Fluid Power Journal

Using Incremental Costs for Compressed Air Projects

By Ron Marshall

This variable speed compressor paid for itself in less than a yearNobody likes when a compressor goes down and needs to be replaced due to some sort of age-related component failure. Then comes the challenge in choosing the new unit, and figuring out how to pay for it. But, you should be aware that this may also be a time of great opportunity, where a new, more efficient system might be put into place with only a slight increase in cost. Perhaps the use of incremental costs on the project estimate, and some available utility incentives, might help persuade your management to let you upgrade to a more efficient system that might pay for itself in a few short years.

Incremental Costs

Incremental costs are expenditures that are over and above what you would normally spend on a “business as usual” project. Perhaps you have money in the budget to replace your existing, aging fixed speed compressor with a newer unit, exactly the same size and type. This is the base cost, completing a project like this will typically get you the same electrical operating costs as you had with the previous compressor. But, you could possibly do more. Instead of a fixed speed compressor, you may consider purchasing a more efficient variable speed unit that consumes less power. You may also want to look at upgrading the compressor connection piping to a larger size and the compressed air filters to units with a lower pressure differential. You could also consider purchasing a new cycling air dryer that may save you some power consumption, and a larger storage receiver capacity to stabilize your plant pressure. All of these will add to the cost of the project, but the costs are incremental, small additions to what you would have spent anyway.

Sample Project

Let’s consider a sample project at a heavy equipment service shop. The project involved the replacement of a failed 15 hp lubricated screw compressor with smaller than required storage receiver capacity. System measurements with data loggers showed the unit and its associated air dryer ran all the time on a 24 x 7 basis, mostly unloaded, consuming $7,400 worth of electricity per year while producing only an average of 10 cfm. The replacement cost of purchasing and installing a new compressor similar to the old was estimated at about $15,000. This compressor, over ten year period, would have consumed about 5 times its purchase and install cost in electricity.

Installing a new, more efficient variable speed compressor with an internal cycling dryer will cost more initially, an estimated $22,600. This unit will run much more efficiently, however, starting and stopping during light loads, and running in variable mode at higher flows. The newer design of this unit consumes less power than the original, and operating the unit at lower pressure saves power. This compressor, under similar conditions, will consume only $2,300 in annual electrical costs due to the elimination of wasteful unloaded run time, about one third the previous consumption, saving $5,100 in annual electricity costs. And the operating time will be about 80% less than the previous compressor, saving maintenance costs.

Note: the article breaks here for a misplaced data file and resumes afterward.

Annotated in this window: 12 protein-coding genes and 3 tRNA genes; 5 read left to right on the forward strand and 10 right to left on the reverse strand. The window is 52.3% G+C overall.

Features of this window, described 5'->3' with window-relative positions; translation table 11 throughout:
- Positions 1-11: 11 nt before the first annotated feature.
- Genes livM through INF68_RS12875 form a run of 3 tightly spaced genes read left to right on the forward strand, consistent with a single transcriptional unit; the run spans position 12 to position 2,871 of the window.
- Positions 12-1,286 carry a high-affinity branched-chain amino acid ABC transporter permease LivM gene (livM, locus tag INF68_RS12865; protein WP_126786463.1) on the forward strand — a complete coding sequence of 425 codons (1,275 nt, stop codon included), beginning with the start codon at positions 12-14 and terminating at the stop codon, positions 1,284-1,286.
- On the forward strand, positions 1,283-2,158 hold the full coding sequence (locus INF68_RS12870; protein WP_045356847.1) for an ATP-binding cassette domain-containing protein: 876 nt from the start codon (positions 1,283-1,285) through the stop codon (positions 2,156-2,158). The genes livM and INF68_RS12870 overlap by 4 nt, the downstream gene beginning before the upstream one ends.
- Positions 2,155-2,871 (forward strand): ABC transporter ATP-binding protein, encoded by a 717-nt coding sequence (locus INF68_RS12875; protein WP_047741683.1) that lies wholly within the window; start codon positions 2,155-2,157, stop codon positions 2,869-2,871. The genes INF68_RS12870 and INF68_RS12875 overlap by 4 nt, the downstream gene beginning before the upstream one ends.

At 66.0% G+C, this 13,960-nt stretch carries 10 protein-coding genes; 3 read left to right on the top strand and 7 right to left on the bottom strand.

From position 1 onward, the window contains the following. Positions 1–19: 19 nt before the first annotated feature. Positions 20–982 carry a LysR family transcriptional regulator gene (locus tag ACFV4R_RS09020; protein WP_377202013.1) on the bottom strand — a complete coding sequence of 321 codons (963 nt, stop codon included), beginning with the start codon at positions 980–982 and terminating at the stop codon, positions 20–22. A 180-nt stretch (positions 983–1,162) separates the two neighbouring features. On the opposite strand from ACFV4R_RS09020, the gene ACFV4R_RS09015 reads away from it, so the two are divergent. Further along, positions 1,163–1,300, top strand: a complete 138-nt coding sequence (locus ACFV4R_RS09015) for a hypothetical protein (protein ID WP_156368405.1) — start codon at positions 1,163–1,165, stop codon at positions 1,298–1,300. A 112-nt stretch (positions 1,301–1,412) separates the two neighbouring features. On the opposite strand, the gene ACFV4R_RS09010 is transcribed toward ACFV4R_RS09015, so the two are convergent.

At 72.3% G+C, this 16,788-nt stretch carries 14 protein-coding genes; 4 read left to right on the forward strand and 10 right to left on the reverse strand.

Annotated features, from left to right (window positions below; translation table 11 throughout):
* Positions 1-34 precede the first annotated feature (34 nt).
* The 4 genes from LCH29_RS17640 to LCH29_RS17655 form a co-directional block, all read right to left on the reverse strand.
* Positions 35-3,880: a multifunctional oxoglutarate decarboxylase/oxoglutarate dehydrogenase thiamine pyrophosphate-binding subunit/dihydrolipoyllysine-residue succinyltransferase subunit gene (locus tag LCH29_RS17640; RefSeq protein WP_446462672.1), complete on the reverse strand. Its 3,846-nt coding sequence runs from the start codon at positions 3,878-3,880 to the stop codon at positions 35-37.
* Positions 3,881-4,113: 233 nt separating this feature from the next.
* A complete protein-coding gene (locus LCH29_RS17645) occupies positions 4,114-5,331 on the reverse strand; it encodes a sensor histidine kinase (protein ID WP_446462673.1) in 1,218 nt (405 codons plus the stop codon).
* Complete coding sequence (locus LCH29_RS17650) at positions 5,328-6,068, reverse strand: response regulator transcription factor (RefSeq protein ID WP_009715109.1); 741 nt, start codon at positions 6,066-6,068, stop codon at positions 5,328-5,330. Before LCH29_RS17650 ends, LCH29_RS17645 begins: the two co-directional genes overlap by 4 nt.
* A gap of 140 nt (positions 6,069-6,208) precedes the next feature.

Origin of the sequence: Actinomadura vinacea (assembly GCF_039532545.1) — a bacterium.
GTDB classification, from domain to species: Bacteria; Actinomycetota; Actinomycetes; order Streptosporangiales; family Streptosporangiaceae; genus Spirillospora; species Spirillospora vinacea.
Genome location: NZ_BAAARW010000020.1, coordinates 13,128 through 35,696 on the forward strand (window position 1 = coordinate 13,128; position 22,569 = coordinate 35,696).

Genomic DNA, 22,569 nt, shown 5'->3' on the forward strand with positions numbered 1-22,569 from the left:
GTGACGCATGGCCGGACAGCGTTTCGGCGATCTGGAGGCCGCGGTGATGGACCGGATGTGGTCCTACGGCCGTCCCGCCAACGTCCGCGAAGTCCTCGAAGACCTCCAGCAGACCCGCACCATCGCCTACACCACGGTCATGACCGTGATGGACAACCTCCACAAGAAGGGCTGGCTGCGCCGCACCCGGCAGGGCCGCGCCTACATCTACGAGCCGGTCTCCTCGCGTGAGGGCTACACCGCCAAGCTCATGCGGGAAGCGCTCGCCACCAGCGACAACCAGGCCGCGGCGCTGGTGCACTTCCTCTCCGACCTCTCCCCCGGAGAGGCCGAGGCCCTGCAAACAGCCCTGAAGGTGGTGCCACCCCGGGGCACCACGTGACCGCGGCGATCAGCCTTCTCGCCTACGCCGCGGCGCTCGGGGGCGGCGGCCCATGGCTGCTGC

If this project was evaluated on the total purchase price, the simple payback of the project works out to 4.4 years, not all that attractive to the bean counters, but still quite good, equivalent to a bank account interest rate of about 22 percent. But, if evaluated on the incremental costs, you are spending just $7,600 more, and the simple payback works out to 1.5 years, an interest rate of about 67 percent on the extra money invested. That will get the attention of management!  And if the project can gain some additional utility incentive, it may be possible to achieve a payback on the incremental costs of less than a year.

Over the years many compressed air users have invested this kind of money and achieved similar proven savings when upgrading their systems to more modern energy-efficient design. This should be considered when it comes time to replace your air compressor in the future. Many times your service provider will be able to help monitor the efficiency of your existing system and calculate what savings could be gained. Call them in today and set yourself up for future savings.

Ron Marshall is owner of Marshall Compressed Air Consulting, a company that specializes in compressed air efficiency assessments.

Visit www.compressedairaudit.com.

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One thought on “Using Incremental Costs for Compressed Air Projects”

  1. Gary Skinner says:

    Excellent article! Once again, power consumption being 74% of the cost of these systems, everything else will always add up, especially decreased maintenance. We even have a friendlier tax environment now. Its all good!

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